It’s not how it is meant to be, I always thought.
The “it” is anxiety. Being anxious and a Christian is not how it is meant to be. But it is how it is.
For me, at least. But helpfully, a book Anxiety and Me: Brief Biblical Thoughts to Help Anxious Believers by former Eternity staffer Gaun Un gives me the news that 1) I am not the only one and 2) it is okay, even normal.
I am not sure why Guan has the ‘gift’ of being a Christian living with anxiety, but for me, it likely started with being adopted – insecurity often comes as part of that package. 18 months in the orphanage will have an effect, but my good fortune was having a significant other at the time –my twin, Peter.
But without meaning to, church experience can give the impression that being a Christian means a confident personality. I mean, it takes confidence to get up and preach, doesn’t it? At least it looks that way. So the ones we most admire exude at least a layer of confidence.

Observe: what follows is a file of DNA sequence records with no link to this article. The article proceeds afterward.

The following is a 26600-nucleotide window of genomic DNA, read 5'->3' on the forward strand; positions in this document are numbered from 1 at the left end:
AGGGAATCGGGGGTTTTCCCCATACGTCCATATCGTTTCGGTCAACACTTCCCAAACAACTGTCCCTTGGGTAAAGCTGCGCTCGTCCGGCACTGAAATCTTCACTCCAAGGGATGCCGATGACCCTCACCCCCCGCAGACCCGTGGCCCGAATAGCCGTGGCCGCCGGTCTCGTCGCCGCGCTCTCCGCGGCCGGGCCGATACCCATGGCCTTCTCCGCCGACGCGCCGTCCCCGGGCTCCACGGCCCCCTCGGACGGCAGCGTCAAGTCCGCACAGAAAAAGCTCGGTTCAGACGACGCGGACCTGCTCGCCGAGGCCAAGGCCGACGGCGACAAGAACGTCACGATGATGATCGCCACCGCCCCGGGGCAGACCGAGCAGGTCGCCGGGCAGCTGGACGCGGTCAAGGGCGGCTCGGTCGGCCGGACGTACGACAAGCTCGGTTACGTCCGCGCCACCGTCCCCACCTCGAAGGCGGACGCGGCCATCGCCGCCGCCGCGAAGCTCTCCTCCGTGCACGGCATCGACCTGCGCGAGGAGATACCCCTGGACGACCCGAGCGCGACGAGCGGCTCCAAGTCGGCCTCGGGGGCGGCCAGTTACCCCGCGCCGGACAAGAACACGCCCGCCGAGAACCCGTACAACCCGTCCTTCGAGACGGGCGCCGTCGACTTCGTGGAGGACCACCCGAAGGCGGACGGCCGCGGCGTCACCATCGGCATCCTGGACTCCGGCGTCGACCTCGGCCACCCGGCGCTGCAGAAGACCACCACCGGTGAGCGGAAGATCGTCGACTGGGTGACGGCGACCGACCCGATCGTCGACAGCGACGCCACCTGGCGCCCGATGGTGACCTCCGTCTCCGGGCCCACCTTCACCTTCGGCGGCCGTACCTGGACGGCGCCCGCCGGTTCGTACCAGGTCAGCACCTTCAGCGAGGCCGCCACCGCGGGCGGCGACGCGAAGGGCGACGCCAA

And subtly, the message gets across that we should measure ourselves by our leaders, even if they don’t mean us to. “Imitate me as I imitate Christ, as Paul almost said.
And in my own life, a dangerous tendency to be attracted to legalism, that I might be saved by being ‘good”, or somehow God wants instant sanctification – a perfect life – from me, gave me a burden that plagued my teenage years. A determination to make things right with everyone I could have ever offended drove me into depression then a massive breakdown. This extreme anxiety stripped every sense of self-confidence away, leaving me with only a sometimes-faint conviction that God loved me. I was bedridden for weeks. Decades later, I am still aware that It could happen again.
So when someone comes along and incredibly gently, gives me assurance that God actually understands, that his perfection does not push me into despair, and that God’s goodness gives hope – it’s wonderful.